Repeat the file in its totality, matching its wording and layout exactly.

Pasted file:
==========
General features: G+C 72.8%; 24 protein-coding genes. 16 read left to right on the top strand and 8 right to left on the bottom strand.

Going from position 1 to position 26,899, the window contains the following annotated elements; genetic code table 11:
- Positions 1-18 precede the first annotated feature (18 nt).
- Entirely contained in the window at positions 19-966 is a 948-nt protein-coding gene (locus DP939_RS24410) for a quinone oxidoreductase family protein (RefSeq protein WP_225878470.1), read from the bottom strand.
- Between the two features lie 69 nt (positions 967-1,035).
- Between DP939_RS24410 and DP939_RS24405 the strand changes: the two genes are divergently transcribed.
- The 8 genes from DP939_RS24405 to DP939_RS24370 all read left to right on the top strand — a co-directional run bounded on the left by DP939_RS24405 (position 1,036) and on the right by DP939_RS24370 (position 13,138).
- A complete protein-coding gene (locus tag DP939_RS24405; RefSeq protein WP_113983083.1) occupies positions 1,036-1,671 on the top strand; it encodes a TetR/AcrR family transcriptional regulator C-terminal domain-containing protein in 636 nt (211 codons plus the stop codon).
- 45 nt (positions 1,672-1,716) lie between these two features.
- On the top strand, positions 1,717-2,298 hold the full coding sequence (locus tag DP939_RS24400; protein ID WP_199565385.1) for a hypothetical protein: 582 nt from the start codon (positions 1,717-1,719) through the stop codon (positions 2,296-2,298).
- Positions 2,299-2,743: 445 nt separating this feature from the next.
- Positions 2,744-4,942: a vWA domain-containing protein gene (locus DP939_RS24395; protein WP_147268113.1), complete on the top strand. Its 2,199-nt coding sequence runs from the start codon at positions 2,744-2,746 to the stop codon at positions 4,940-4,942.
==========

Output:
General features: G+C 72.8%; 24 protein-coding genes. 16 read left to right on the top strand and 8 right to left on the bottom strand.

Going from position 1 to position 26,899, the window contains the following annotated elements; genetic code table 11:
- Positions 1-18 precede the first annotated feature (18 nt).
- Entirely contained in the window at positions 19-966 is a 948-nt protein-coding gene (locus DP939_RS24410) for a quinone oxidoreductase family protein (RefSeq protein WP_225878470.1), read from the bottom strand.
- Between the two features lie 69 nt (positions 967-1,035).
- Between DP939_RS24410 and DP939_RS24405 the strand changes: the two genes are divergently transcribed.
- The 8 genes from DP939_RS24405 to DP939_RS24370 all read left to right on the top strand — a co-directional run bounded on the left by DP939_RS24405 (position 1,036) and on the right by DP939_RS24370 (position 13,138).
- A complete protein-coding gene (locus tag DP939_RS24405; RefSeq protein WP_113983083.1) occupies positions 1,036-1,671 on the top strand; it encodes a TetR/AcrR family transcriptional regulator C-terminal domain-containing protein in 636 nt (211 codons plus the stop codon).
- 45 nt (positions 1,672-1,716) lie between these two features.
- On the top strand, positions 1,717-2,298 hold the full coding sequence (locus tag DP939_RS24400; protein ID WP_199565385.1) for a hypothetical protein: 582 nt from the start codon (positions 1,717-1,719) through the stop codon (positions 2,296-2,298).
- Positions 2,299-2,743: 445 nt separating this feature from the next.
- Positions 2,744-4,942: a vWA domain-containing protein gene (locus DP939_RS24395; protein WP_147268113.1), complete on the top strand. Its 2,199-nt coding sequence runs from the start codon at positions 2,744-2,746 to the stop codon at positions 4,940-4,942.